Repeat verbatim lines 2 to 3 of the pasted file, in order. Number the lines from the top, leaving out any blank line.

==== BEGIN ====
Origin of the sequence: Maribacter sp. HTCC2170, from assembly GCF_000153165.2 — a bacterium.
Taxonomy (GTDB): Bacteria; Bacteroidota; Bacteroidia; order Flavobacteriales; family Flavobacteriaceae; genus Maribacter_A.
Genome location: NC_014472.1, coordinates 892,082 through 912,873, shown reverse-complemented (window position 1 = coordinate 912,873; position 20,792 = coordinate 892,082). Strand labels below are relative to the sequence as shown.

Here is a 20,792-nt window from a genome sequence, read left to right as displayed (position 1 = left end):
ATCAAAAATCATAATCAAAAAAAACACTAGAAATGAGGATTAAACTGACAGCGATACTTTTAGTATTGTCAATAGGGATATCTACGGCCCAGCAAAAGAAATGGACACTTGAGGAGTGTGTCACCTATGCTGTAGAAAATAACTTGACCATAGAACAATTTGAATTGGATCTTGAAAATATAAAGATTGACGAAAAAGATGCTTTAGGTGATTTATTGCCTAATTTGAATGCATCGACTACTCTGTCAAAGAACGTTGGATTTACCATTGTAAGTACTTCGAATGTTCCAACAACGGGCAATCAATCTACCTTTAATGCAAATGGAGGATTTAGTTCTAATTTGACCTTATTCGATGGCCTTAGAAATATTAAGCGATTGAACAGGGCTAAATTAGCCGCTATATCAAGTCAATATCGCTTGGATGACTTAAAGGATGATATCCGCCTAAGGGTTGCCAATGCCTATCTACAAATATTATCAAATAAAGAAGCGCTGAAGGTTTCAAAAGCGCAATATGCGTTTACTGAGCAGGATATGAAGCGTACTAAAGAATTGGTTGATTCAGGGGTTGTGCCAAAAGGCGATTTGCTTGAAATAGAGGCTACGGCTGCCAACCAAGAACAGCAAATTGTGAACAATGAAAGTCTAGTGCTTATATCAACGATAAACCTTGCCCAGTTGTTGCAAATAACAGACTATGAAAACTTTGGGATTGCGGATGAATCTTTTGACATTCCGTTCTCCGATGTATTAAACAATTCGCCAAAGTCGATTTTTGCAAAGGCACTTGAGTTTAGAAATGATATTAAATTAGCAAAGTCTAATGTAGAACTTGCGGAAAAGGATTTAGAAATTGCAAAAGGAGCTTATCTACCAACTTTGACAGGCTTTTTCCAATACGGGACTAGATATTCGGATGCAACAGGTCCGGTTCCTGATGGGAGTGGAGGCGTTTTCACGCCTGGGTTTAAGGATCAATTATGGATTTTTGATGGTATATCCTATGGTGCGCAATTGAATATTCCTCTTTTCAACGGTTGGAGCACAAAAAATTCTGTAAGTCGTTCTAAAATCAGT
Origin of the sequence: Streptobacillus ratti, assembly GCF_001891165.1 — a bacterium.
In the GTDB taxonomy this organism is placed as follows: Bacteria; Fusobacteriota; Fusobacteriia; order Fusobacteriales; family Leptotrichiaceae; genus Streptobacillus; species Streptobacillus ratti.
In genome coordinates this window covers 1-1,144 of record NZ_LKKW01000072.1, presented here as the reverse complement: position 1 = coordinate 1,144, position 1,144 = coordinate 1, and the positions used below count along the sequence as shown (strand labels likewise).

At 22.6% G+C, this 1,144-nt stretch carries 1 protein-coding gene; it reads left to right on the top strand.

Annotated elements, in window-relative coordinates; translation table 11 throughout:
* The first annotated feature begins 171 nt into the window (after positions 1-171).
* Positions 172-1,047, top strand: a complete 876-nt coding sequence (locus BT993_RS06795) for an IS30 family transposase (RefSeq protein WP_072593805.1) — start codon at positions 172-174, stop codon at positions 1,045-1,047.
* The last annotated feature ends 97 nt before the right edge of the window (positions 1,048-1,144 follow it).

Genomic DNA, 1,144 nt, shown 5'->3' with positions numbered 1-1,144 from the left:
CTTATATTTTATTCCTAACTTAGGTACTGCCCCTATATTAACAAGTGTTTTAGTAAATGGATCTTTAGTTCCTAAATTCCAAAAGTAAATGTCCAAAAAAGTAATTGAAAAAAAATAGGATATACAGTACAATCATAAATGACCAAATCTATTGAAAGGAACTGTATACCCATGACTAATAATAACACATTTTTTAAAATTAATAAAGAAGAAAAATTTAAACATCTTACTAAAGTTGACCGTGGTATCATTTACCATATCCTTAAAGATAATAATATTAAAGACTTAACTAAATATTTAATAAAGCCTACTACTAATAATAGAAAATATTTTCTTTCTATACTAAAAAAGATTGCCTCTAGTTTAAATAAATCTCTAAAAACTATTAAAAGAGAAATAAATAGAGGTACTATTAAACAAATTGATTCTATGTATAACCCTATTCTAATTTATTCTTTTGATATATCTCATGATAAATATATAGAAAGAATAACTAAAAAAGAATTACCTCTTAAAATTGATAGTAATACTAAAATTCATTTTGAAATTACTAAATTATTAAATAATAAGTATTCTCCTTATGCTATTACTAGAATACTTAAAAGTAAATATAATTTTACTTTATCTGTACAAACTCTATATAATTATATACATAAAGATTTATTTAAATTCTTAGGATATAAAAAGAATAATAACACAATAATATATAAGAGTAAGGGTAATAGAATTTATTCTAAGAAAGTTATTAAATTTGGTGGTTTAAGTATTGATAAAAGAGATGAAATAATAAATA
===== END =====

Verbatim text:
Taxonomy (GTDB): Bacteria; Bacteroidota; Bacteroidia; order Flavobacteriales; family Flavobacteriaceae; genus Maribacter_A.
Genome location: NC_014472.1, coordinates 892,082 through 912,873, shown reverse-complemented (window position 1 = coordinate 912,873; position 20,792 = coordinate 892,082). Strand labels below are relative to the sequence as shown.